https://www.kendolan-delvecchio.com/wp-content/uploads/2020/02/MassAppeal_ShowGraphic_650x366-2.jpg 366 650 Ken Dolan-Del Vecchio https://www.kendolan-delvecchio.com/wp-content/uploads/2020/01/Ken-Dolan2-1-1.png Ken Dolan-Del Vecchio2020-04-15 17:21:522020-10-21 14:18:47Men as Key Allies for Domestic Violence Survivors During the Pandemic Lockdown
Men as Key Allies for Domestic Violence Survivors During the Pandemic Lockdown
- Domestic violence is about power and control—confusing love with the right to own one’s partner.
- Male power and control over women (patriarchy) is as old as civilization.
- Male gender role expectations still subtly (and not so subtly) prescribe dominance and aggression.
- These expectations are reinforced by messages that devalue women and girls:
- You run/throw/talk like a girl!
- Act like a man!
- Domestic violence occurs with great frequency:
- 1 in 7 women and 1 in 25 men have been injured by an intimate partner.
- In heterosexual relationships in which there is violence, the man is the abusive partner in 85% of cases.
- Intimate partner violence escalates during times of crisis.
- The pandemic, with it’s “stay at home” mandate, exacerbates the isolation of survivors and exposure to their abusers.
- This situation also makes it harder for survivors to reach services because they are always in the presence of their abuser.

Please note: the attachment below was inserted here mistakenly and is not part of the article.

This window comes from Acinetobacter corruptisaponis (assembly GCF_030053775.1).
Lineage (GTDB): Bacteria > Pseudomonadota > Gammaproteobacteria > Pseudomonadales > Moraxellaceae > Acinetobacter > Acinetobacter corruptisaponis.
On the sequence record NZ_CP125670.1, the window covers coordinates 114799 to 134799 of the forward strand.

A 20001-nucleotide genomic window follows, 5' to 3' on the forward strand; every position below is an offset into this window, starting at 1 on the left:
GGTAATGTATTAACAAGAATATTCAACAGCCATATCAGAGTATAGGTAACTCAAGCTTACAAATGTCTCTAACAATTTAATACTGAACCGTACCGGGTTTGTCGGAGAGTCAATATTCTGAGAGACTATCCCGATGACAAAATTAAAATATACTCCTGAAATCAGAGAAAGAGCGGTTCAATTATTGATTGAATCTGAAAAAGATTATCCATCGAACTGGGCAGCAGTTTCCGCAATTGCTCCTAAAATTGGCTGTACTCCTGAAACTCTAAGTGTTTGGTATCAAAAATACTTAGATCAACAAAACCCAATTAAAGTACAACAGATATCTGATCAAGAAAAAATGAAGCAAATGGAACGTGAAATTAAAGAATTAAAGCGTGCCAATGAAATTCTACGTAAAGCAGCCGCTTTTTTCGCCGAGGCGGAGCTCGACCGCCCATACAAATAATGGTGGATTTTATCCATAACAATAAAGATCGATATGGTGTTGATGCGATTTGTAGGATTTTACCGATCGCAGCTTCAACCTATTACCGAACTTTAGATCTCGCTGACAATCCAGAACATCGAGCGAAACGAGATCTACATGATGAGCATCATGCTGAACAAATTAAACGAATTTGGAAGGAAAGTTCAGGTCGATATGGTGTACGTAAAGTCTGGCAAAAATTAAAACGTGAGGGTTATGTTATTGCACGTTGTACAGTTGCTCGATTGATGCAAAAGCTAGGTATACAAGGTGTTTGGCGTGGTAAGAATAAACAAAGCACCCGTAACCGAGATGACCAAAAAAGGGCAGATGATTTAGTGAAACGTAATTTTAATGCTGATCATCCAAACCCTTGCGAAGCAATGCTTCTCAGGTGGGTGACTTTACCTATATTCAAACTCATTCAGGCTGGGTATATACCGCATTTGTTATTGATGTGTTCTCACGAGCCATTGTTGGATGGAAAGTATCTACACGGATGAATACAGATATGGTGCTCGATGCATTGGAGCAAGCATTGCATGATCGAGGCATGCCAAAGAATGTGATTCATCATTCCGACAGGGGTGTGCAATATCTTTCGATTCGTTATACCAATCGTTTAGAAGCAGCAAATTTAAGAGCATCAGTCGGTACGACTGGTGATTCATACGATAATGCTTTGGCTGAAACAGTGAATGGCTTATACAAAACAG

- Men can be vigilant regarding what their friends, brothers, and coworkers are saying about their relationships with their partners during this stressful time.
- If we hear other men talking about their partners in disparaging ways, such as:
- Saying that she needs constant supervision
- Saying that she does everything wrong
- Saying she’s way too sensitive when they argue
- We can:
- Ask if he ever pushes, slaps, trips, or in any other way hurts her physically
- If so, and/or it’s clear to you that he treats her in ways that are physically or emotionally abusive, tell him this is not okay with you.
- Ask him to join you in making a call to the National Domestic Violence Hotline (800-799-7233) so that he can get help.
- Do not suggest couple counseling as this frequently makes the problem worse.
- It is particularly important for men to be allies for survivors in this way because, unfortunately, men tend to listen to one another more respectfully than we listen to women.
- Other things men can do to help end intimate partner violence:
- Be a positive role model:
- Consistently show the same degree of respect for people of all genders.
- Teach boys to respect people of all genders (and all other identity characteristics as well).
- Share a broad range of feelings, not just “I’m Ok” or “I’m pissed.” Doing so will help you connect more deeply with others (and with yourself).
- Touch other people only in ways that show caring.
- Be an upstander, not a bystander:
- Challenge men and boys who make disparaging comments or jokes about girls, women and other groups of people who have been marginalized.
- Be a positive role model:
- The National Domestic Violence Hotline is a 24 hour resource, providing guidance and referrals for survivors, those who are abusing their partners, and allies.
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